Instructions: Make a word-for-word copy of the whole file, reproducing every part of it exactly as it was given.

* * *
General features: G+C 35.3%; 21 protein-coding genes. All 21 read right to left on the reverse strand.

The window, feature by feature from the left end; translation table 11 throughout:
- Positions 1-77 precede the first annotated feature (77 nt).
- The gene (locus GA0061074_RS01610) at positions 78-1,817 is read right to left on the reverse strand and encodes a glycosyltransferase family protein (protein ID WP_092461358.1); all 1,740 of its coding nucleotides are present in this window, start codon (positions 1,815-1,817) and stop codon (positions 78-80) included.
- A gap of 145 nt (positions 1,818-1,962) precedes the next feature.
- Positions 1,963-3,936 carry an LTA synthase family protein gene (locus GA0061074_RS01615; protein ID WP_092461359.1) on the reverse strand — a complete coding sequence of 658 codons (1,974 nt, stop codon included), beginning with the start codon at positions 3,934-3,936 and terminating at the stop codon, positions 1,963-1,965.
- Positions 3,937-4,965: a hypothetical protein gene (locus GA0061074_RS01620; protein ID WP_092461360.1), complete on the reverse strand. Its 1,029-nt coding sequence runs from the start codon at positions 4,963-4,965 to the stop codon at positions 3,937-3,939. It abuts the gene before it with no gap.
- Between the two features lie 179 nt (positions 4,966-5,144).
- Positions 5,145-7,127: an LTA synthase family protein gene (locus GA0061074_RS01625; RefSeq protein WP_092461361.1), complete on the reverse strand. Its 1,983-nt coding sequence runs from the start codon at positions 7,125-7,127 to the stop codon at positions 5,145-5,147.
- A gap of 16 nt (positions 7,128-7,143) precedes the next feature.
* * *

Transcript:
General features: G+C 35.3%; 21 protein-coding genes. All 21 read right to left on the reverse strand.

The window, feature by feature from the left end; translation table 11 throughout:
- Positions 1-77 precede the first annotated feature (77 nt).
- The gene (locus GA0061074_RS01610) at positions 78-1,817 is read right to left on the reverse strand and encodes a glycosyltransferase family protein (protein ID WP_092461358.1); all 1,740 of its coding nucleotides are present in this window, start codon (positions 1,815-1,817) and stop codon (positions 78-80) included.
- A gap of 145 nt (positions 1,818-1,962) precedes the next feature.
- Positions 1,963-3,936 carry an LTA synthase family protein gene (locus GA0061074_RS01615; protein ID WP_092461359.1) on the reverse strand — a complete coding sequence of 658 codons (1,974 nt, stop codon included), beginning with the start codon at positions 3,934-3,936 and terminating at the stop codon, positions 1,963-1,965.
- Positions 3,937-4,965: a hypothetical protein gene (locus GA0061074_RS01620; protein ID WP_092461360.1), complete on the reverse strand. Its 1,029-nt coding sequence runs from the start codon at positions 4,963-4,965 to the stop codon at positions 3,937-3,939. It abuts the gene before it with no gap.
- Between the two features lie 179 nt (positions 4,966-5,144).
- Positions 5,145-7,127: an LTA synthase family protein gene (locus GA0061074_RS01625; RefSeq protein WP_092461361.1), complete on the reverse strand. Its 1,983-nt coding sequence runs from the start codon at positions 7,125-7,127 to the stop codon at positions 5,145-5,147.
- A gap of 16 nt (positions 7,128-7,143) precedes the next feature.